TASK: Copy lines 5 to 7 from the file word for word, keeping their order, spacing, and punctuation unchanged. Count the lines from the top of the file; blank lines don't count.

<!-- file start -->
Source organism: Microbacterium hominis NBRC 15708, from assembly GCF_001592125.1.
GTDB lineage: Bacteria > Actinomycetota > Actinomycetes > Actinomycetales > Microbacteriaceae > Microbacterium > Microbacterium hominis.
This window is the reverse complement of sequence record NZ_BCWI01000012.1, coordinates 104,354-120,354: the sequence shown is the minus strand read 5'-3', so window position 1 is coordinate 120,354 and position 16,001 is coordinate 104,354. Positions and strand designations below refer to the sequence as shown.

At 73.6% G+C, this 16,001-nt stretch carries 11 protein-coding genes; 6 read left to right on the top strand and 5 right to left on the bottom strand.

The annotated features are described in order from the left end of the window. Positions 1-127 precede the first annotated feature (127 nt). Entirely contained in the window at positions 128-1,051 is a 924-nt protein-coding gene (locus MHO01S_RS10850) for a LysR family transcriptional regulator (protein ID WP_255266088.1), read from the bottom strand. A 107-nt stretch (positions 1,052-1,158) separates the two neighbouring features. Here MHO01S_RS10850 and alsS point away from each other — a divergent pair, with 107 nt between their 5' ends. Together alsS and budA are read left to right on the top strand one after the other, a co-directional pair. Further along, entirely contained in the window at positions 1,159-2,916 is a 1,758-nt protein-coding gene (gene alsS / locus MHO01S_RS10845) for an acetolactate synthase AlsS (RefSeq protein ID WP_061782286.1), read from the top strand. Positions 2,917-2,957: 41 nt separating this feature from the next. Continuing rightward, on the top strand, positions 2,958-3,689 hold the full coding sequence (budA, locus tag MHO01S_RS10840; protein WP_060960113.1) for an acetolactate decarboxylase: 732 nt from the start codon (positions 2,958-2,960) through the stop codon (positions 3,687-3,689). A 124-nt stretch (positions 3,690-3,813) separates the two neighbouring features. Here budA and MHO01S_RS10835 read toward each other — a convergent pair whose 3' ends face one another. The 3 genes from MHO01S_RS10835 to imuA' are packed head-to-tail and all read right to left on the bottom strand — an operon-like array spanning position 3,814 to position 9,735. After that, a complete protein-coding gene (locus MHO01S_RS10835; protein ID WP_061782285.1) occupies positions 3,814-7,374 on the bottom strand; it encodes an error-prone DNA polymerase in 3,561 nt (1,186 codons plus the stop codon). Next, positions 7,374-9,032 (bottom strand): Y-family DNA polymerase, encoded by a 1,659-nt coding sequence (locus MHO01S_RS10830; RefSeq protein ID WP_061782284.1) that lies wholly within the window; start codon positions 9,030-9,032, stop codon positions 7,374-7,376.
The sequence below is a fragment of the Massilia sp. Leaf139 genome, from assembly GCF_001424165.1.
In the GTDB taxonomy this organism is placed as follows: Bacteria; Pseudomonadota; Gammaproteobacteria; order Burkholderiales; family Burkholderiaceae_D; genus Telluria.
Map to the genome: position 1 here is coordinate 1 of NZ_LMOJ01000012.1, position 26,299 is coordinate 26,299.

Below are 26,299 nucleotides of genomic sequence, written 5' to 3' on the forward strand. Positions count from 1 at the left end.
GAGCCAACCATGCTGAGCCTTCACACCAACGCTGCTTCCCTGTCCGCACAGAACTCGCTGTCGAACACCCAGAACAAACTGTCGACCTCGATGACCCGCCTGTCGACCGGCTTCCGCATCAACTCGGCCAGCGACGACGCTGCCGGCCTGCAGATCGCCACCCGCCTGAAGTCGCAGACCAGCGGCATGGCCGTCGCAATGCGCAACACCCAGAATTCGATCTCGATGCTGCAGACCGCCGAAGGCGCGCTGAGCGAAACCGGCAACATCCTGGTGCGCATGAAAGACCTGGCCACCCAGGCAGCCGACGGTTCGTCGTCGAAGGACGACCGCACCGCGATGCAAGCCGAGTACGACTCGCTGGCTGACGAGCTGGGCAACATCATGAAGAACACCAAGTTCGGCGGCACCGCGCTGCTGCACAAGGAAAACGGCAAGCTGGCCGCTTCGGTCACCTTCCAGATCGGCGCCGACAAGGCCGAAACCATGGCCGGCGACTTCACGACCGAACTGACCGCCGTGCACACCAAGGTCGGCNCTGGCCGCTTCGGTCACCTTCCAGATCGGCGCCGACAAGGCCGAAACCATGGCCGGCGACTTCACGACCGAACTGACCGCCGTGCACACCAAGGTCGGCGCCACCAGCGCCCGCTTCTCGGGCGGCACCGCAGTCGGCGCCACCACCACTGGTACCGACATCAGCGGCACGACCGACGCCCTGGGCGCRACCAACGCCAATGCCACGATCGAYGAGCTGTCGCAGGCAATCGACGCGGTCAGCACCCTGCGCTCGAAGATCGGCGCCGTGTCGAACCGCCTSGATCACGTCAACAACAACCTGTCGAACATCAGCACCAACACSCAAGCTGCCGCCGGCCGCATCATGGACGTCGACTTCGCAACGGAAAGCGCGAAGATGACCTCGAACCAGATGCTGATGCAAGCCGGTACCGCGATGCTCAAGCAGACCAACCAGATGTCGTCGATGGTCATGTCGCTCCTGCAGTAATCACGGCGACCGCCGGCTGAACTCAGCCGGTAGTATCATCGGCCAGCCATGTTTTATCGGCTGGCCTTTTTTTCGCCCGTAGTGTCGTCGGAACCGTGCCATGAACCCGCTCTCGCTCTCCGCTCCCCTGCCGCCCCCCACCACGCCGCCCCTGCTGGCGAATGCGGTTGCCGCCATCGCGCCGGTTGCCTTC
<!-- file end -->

The annotated features are described in order from the left end of the window. Positions 1-127 precede the first annotated feature (127 nt). Entirely contained in the window at positions 128-1,051 is a 924-nt protein-coding gene (locus MHO01S_RS10850) for a LysR family transcriptional regulator (protein ID WP_255266088.1), read from the bottom strand. A 107-nt stretch (positions 1,052-1,158) separates the two neighbouring features. Here MHO01S_RS10850 and alsS point away from each other — a divergent pair, with 107 nt between their 5' ends. Together alsS and budA are read left to right on the top strand one after the other, a co-directional pair. Further along, entirely contained in the window at positions 1,159-2,916 is a 1,758-nt protein-coding gene (gene alsS / locus MHO01S_RS10845) for an acetolactate synthase AlsS (RefSeq protein ID WP_061782286.1), read from the top strand. Positions 2,917-2,957: 41 nt separating this feature from the next. Continuing rightward, on the top strand, positions 2,958-3,689 hold the full coding sequence (budA, locus tag MHO01S_RS10840; protein WP_060960113.1) for an acetolactate decarboxylase: 732 nt from the start codon (positions 2,958-2,960) through the stop codon (positions 3,687-3,689). A 124-nt stretch (positions 3,690-3,813) separates the two neighbouring features. Here budA and MHO01S_RS10835 read toward each other — a convergent pair whose 3' ends face one another. The 3 genes from MHO01S_RS10835 to imuA' are packed head-to-tail and all read right to left on the bottom strand — an operon-like array spanning position 3,814 to position 9,735. After that, a complete protein-coding gene (locus MHO01S_RS10835; protein ID WP_061782285.1) occupies positions 3,814-7,374 on the bottom strand; it encodes an error-prone DNA polymerase in 3,561 nt (1,186 codons plus the stop codon). Next, positions 7,374-9,032 (bottom strand): Y-family DNA polymerase, encoded by a 1,659-nt coding sequence (locus MHO01S_RS10830; RefSeq protein ID WP_061782284.1) that lies wholly within the window; start codon positions 9,030-9,032, stop codon positions 7,374-7,376.
The sequence below is a fragment of the Massilia sp. Leaf139 genome, from assembly GCF_001424165.1.
In the GTDB taxonomy this organism is placed as follows: Bacteria; Pseudomonadota; Gammaproteobacteria; order Burkholderiales; family Burkholderiaceae_D; genus Telluria.